Trump vows ‘positive’ State of the Union; analysts aren’t so sure

President Donald Trump, shown here at the 2019 State of the Union address, has promised a “very, very positive” address Tuesday night. But some analysts wonder how positive it can be coming a day before the Senate is to vote on his impeachment. (Photo by Shealah Craighead/The White House)

WASHINGTON – President Donald Trump said this weekend that Tuesday’s State of the Union Address will have a “very, very positive message.”

Political experts say they’ll believe it when they see it.

With Trump’s speech coming a day after the Iowa caucuses and a day before the Senate votes on his impeachment, some experts expect he will make impeachment a talking point, to “demonize” opponents and fire up his base.

Trump will address a divided Congress – about half of whom have already voted to impeach him or will vote to do so Wednesday in the Senate, which is ultimately expected to acquit him.

Arizona political strategist Chad Campbell said the two parties have never been more divided in modern politics than they are now, and he imagines the mood for the State of the Union will be tense.

“I think that if the impeachment trial goes the way we think it’s going to go, he is pretty unchecked at this point,” Campbell said. “I think he feels like he’s got absolute power in some way now.”

But White House officials have laid out what they say will be a speech of “relentless optimism” that will focus on the administration’s successes so far and goals for the future.

The theme of this year’s address is “The Great American Comeback,” and a senior administration official said in a briefing Friday that Congress can expect to hear him talk about the economy, school choice, affordable health care, immigration, national security and more. The official said the speech will have a “very optimistic tone” and be “unifying.”

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“The president will . . . put forward an agenda focused squarely on the needs of working families, addressing issues that affect Americans’ quality of life, and laying out solutions with can-do optimism in the face of unjustified pessimism we are hearing from some in Congress,” the official said.

When pressed by reporters, however, the official refused to speculate on whether Trump would mention impeachment.

It’s not the first time a president has given a State of the Union address during an impeachment. Almost exactly 21 years ago, President Bill Clinton delivered an address between being impeached by the House and acquitted by the Senate.

Michael Waldman, then the chief speechwriter for Clinton, said Monday that the mention of impeachment in the 1999 State of the Union Address was not even on the table.

“His whole strategy was to focus on the policy and focus on the aspects of the presidency that people really liked,” Waldman said.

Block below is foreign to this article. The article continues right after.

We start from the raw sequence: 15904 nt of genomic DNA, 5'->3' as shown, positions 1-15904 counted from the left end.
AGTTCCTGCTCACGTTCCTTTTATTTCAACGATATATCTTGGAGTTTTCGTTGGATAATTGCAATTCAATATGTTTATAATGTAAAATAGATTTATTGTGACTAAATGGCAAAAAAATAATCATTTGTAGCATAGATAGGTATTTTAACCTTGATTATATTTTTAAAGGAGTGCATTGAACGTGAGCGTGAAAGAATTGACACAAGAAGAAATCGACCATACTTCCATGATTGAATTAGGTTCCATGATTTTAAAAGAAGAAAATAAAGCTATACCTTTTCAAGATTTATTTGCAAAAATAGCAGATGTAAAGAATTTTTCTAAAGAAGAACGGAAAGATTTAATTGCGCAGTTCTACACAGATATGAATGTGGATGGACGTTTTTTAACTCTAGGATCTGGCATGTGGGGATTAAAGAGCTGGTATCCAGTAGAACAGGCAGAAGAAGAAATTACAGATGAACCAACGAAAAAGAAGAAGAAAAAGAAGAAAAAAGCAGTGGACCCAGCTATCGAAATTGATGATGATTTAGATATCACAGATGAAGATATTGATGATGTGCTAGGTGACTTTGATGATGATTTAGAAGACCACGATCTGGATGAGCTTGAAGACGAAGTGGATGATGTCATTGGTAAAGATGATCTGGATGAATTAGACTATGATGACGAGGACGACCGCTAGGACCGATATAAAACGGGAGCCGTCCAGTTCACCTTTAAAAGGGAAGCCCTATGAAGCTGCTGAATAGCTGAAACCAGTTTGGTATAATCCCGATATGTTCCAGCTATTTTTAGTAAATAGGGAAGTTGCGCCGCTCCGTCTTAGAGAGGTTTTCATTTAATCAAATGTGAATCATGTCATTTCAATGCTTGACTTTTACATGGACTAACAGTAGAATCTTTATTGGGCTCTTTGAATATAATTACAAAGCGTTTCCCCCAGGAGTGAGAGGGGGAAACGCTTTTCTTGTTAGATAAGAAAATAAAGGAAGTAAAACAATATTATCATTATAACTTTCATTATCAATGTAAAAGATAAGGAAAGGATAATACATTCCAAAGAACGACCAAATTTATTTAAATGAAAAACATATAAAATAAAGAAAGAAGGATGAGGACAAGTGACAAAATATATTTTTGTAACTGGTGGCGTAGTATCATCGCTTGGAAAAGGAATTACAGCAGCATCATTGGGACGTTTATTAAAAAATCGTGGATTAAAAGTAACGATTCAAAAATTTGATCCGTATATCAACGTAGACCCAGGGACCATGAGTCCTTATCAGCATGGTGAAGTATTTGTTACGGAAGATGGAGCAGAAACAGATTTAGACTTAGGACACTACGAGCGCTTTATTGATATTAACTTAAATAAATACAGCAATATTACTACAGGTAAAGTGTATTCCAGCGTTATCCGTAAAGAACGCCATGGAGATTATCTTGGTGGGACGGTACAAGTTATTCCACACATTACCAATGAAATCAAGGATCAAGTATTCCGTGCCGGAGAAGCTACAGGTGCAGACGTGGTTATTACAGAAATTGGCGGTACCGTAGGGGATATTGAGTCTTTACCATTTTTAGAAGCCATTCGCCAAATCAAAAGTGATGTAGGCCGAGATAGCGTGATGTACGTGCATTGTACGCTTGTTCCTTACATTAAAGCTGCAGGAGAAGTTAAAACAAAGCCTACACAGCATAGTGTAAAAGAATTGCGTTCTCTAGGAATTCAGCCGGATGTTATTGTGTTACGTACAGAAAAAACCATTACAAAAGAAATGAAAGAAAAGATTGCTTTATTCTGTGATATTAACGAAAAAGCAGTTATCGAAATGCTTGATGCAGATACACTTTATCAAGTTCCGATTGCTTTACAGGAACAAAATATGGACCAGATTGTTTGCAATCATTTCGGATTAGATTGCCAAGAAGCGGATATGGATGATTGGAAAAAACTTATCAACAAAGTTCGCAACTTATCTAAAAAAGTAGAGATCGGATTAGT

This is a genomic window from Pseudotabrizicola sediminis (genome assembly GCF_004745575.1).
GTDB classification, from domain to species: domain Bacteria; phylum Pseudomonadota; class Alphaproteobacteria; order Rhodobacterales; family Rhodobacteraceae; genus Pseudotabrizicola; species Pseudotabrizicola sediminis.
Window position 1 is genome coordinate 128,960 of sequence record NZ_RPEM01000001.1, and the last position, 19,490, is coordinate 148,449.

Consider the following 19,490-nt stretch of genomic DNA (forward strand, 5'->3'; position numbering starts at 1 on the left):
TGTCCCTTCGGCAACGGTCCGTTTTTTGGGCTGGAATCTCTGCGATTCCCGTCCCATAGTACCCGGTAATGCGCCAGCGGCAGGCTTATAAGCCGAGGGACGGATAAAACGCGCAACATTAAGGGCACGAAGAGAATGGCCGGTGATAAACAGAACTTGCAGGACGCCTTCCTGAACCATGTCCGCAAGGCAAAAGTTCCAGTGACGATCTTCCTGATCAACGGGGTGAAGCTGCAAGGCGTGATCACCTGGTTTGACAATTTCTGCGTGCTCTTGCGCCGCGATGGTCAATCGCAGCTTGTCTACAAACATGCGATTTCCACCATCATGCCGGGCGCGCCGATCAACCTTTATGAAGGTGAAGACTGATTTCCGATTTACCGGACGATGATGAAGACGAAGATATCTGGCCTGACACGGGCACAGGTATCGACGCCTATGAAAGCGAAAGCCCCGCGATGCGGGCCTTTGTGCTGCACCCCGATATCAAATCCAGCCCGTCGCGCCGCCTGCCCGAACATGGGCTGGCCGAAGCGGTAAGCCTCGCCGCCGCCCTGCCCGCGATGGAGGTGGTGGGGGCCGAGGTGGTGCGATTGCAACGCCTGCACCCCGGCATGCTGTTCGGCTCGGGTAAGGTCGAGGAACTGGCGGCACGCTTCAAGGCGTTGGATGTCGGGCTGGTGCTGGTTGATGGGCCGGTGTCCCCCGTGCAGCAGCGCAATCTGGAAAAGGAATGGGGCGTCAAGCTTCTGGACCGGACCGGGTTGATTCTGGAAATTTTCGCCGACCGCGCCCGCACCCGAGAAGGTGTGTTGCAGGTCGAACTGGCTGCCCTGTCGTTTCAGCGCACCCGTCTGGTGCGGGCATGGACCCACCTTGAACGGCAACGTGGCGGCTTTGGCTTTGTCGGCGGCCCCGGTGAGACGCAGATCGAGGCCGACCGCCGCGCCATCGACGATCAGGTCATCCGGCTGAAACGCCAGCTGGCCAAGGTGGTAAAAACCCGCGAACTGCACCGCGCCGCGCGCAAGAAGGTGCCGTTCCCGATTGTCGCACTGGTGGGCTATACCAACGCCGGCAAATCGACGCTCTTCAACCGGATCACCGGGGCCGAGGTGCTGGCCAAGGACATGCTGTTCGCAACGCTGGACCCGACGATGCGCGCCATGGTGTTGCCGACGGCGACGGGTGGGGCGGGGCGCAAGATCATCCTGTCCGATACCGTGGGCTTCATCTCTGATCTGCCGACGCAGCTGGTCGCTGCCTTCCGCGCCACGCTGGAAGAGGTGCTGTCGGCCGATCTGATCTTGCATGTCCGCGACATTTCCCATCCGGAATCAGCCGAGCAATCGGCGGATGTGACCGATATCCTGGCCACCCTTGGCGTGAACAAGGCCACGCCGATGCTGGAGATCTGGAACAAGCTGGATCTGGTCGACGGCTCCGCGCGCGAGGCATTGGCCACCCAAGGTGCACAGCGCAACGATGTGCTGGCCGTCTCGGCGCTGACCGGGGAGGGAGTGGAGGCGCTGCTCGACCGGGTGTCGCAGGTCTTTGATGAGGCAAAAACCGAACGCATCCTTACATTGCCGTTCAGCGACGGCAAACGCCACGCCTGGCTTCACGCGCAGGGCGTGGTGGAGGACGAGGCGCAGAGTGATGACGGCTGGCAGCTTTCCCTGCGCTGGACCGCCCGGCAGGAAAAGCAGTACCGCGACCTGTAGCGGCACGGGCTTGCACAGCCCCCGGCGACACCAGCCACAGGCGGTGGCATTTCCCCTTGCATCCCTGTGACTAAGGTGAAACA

But he isn’t holding his breath that Trump will do the same. Besides focusing on impeachment, Waldman believes Trump will use the speech as a launching point for his re-election bid, focusing heavily on immigration policies and condemning socialism.

“This is not just a State of the Union in the middle of an impeachment, it’s the opening shot for his re-election campaign,” he said.

Blaine Garvin, a political science professor at Gonzaga University, said he does not think Trump will mention impeachment in his speech, but that he will talk a lot about it at his rallies.

Others said Trump might treat the State of the Union as if it was a rally, though. Campbell said he expects Trump will use the address “as a way to fire up his base for the election this year.”

While impeachment may be center-stage, Campbell would advise Trump to focus on positives – like the strong economy.

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“My guess is he’s going to use the speech as a way to tout his accomplishments,” he said. “And probably try to paint – directly or indirectly – his political opposition as trying to stand in is his way and really try to demonize them.”

Campbell said he also expects Trump to “announce something big – that maybe would even be questionably legal or unconstitutional – feeling as bold as he’s going to be feeling, or emboldened as he’s going to be feeling.”

“Something big” would be fine with Rep. Paul Gosar, R-Prescott. He said through a spokesman Monday that he “expects to hear a positive address, focused on the many successes President Trump has had this year.”

Rep. Greg Stanton, D-Phoenix, said he hopes to see Trump focus on an issue he has talked about in previous addresses, but has made little progress on.

“I hope the president seizes the opportunity in his address to bring Congress together on infrastructure and set forth a clear course of action,” Stanton said in a statement released by his office.

Marija Bekafigo, a lecturer in the Department of Politics and International Affairs at Northern Arizona University, said she suspects some Democrats will stage protests by avoiding the speech altogether or wearing a specific color to send a message.

But she said the spotlight may instead be on who’s behind Trump – House Speaker Nancy Pelosi.

“Everyone should keep their eyes on Speaker Pelosi’s demeanor to determine whether there will be continued animosity between her, House Democrats and Trump or whether they will be able to put impeachment aside and get back to their work for the country,” Bekafigo said.

MacKinley Lutes-Adlhoch

Next Gen Reporter, Washington, D.C.

McKenzie Sadeghi

Politics Reporter, Washington, D.C.

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